Hey hey, I made a 10 minute podcast describing my experience with Akira Kurosawa’s film ‘The Hidden Fortress’. I personally loved this film and had a great time experiencing it. This experience has certainly broadened my views on films from other cultures, making me want to seek out films from other countries. Enjoy…
I came into this film with an open mind. Embracing all aspects of Japanese culture as much as I could. I had issues regarding subtitles and as you might hear in the podcast, trouble with the pronunciation of certain names. I’ve never watched a Japanese film, apart from some anime. I stay inside my cultural bubble and don’t usually search for anything to get me out of my comfort zone. After some research, I began to see the connection between Kurosawa’s films and some of the most well known western films today, such as Star Wars, The Magnificent Seven and a Fistful of Dollars.
Kurosawa directed, edited and wrote the screenplay for The Hidden Fortress (1958), showing his brilliance in filmmaking. Kurosawa won awards for the film, and was the 4th highest grossing film in that year in Japan. The Hidden Fortress was Kurosawa’s most successful film until the release of Yojimbo, a film directed by Kurosawa in 1961. He has been praised by various other directors, like George Lucas and Steven Spielberg.
This film wasn’t an enormous jump into the deep end, however it was a start. Being born in Australia in the very late 20th century, the main shock was the lack off colour. Black and white films aren’t completely foreign to me, however I don’t regularly seek them out. The next struggle was the subtitles. At times they distracted me from the film, but I got used to it as I kept watching. The Hidden Fortress showed off gorgeous landscapes of Japan, an incredible recreation of outfits and armour, stunning architecture and bits of Japanese culture. There were some notable differences that I spotted throughout the film which included dialogue, camera angles, direction and cultural. A lack of quick cuts compared to western films, drawing out the shots in an attempt to show of the beautiful landscapes and sets of Japan. There are various elements regarding morality and greed in this film. Kurosawa uses Matashichi and Tahei’s character arcs in order to discuss the greed surrounding humanity. These character arcs display Kurosawa’s belief that people have the potential to be morally good, with a slight push in the right direction. He uses strong female characters, the Princess was strong minded, aggressive and wise. General Rokurota was a strong, honourable and supportive as a character. However, Kurosawa decided to ensure that he didn’t portray the Yamana soldiers as the polar opposite of Rokurota. The soldiers were terrified at points in battles. General Hyoe Tadokoro, a general for the Yamana army, changes sides towards the end of the journey. Through these character decisions and arcs, Kurosawa is discussing the positions within war, through soldiers and higher ranks. As this film is 13 years after Hiroshima, Kurosawa shows his perspective on war.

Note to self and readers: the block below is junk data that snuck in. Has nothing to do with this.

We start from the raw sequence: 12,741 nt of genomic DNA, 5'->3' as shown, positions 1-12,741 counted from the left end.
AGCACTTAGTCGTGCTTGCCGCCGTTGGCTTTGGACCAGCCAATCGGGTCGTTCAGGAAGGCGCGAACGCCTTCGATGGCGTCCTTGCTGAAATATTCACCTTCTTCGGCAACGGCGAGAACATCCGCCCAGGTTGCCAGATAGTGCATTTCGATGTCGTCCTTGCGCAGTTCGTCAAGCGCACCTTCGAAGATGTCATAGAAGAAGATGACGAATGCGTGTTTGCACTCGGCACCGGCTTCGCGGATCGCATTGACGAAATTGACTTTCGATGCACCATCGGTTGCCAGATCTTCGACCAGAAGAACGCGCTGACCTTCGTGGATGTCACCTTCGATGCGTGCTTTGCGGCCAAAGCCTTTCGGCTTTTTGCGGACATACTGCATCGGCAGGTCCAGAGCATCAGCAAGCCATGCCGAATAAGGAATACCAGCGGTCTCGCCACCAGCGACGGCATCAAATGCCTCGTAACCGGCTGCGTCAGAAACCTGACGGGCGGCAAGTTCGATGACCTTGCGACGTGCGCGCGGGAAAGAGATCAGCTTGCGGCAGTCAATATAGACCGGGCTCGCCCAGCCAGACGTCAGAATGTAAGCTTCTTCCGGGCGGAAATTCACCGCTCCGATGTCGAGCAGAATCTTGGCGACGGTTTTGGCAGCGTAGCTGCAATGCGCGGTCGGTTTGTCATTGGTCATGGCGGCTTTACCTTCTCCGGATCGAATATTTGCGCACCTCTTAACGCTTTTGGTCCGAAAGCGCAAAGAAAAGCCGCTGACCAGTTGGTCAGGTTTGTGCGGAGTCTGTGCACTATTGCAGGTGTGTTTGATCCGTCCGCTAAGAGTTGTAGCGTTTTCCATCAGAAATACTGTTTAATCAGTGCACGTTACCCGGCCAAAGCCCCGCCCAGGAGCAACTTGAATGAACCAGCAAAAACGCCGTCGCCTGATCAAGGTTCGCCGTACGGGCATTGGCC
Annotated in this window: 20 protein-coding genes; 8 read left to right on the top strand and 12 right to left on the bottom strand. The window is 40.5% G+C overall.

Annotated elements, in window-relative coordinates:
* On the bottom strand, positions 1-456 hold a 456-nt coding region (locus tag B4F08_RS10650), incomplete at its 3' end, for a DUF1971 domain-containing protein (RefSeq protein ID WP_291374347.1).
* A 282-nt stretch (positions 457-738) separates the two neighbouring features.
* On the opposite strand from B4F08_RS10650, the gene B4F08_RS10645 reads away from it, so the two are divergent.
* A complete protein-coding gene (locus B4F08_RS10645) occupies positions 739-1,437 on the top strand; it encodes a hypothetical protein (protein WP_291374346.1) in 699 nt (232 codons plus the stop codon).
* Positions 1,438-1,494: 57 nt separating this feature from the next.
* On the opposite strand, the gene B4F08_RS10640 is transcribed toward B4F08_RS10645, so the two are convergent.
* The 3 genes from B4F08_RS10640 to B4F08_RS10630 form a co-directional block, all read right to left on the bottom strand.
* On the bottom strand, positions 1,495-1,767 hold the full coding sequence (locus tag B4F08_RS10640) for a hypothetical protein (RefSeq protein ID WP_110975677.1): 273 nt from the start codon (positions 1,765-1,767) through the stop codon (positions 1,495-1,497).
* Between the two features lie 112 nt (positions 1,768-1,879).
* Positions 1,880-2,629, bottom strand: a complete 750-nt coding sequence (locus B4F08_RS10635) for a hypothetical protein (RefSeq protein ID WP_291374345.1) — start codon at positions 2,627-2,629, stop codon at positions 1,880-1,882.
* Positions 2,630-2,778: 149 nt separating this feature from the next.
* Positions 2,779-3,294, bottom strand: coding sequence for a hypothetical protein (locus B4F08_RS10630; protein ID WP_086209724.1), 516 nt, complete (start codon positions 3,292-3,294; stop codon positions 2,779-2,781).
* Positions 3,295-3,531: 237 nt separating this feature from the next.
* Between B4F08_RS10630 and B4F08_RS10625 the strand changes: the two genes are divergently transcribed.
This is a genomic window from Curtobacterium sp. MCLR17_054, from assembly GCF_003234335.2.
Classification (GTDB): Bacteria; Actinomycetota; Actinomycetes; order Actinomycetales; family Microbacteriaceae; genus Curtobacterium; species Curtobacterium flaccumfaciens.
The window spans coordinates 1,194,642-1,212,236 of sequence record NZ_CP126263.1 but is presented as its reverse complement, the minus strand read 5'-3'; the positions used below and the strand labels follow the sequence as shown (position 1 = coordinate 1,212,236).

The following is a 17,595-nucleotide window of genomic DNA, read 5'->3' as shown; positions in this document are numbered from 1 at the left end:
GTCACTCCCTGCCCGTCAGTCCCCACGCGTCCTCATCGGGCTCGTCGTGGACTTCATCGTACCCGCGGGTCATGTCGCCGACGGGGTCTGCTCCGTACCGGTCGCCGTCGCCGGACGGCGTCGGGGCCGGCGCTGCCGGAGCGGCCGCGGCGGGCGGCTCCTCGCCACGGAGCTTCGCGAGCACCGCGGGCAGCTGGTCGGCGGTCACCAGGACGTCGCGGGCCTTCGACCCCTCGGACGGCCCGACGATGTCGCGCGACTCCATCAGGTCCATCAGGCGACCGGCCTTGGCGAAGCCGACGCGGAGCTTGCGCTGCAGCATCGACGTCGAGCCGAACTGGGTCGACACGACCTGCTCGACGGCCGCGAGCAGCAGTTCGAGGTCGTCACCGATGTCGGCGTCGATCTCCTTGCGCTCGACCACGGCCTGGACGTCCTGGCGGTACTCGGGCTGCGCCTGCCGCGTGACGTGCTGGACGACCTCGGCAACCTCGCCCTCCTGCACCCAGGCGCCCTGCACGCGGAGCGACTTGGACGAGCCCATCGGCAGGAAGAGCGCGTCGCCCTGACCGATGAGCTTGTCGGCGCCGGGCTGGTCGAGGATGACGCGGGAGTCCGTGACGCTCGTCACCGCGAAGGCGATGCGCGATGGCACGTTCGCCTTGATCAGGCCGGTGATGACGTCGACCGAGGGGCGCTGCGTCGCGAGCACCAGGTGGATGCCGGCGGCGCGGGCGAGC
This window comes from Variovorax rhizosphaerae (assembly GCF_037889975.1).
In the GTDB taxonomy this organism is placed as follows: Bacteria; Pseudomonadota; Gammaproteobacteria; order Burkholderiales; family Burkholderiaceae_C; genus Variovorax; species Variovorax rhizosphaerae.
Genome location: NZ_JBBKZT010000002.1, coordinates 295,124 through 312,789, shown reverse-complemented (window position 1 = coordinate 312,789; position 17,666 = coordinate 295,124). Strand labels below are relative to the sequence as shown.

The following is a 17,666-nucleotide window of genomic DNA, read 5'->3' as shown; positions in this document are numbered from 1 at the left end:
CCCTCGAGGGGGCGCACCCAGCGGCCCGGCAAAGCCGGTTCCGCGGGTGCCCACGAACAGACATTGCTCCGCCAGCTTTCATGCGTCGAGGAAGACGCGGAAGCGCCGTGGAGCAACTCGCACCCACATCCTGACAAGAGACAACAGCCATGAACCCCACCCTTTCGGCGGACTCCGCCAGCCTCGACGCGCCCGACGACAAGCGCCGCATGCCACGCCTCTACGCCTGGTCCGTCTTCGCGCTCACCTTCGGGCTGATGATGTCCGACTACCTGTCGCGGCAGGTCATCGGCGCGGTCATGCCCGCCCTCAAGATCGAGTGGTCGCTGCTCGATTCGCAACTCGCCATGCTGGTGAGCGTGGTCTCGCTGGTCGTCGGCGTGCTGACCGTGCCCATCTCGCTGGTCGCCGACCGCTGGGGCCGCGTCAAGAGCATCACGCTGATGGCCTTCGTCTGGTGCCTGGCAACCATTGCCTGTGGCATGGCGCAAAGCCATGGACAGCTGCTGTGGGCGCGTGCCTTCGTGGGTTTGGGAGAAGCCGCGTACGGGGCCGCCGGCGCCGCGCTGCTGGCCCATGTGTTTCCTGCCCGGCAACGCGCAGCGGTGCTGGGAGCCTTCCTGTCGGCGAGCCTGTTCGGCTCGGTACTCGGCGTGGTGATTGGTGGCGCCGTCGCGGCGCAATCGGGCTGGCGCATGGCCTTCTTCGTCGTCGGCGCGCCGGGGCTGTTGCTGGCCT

The Hidden Fortress was a somewhat eye-opening experience for me. It introduced me into the world of Japanese film making and also showed the brilliance in films from decades before I was born. I’m looking forwards to experiencing the rest of Kurosawa’s films in the future.
Every Frame a Painting (2015) Akira Kurosawa – Composing Movement [online] Accessed 20th October, Available at:
The Hidden Fortress, Wikipedia [online] Accessed 20th October, Available at: https://en.wikipedia.org/wiki/The_Hidden_Fortress
White, A (2001) The Hidden Fortress [online] Accessed 20th October, Available at: https://www.criterion.com/current/posts/117-the-hidden-fortress
Garcia, C G (2015) A Brief but Essential Introduction to Japanese Filmmaking: A Look at the Genres, Directors and Most Outstanding Works in Japanese Filmmaking [online] Accessed 20th October, Available at: http://www.faena.com/aleph/articles/a-brief-but-essential-introduction-to-japanese-cinema/
D’Angelo, M (2014) AV Film: An influence on Star Wars, The Hidden Fortress is Kurosawa’s most fun film [online] Accessed 20th October, Available at: https://film.avclub.com/an-influence-on-star-wars-the-hidden-fortress-is-kuros-1798179895
Ellis, C., Adams, T.E., and Bochner, A.P. (2011) ‘Autoethnography: An Overview’, Forum: Qualitative Social Research, 12:1. Available at: http://www.qualitative-research.net/index.php/fqs/article/view/1589/3095
The Hidden Fortress: https://www.imdb.com/title/tt0051808/?ref_=tt_ch
Seven Samurai: https://www.imdb.com/title/tt0047478/?ref_=nv_sr_1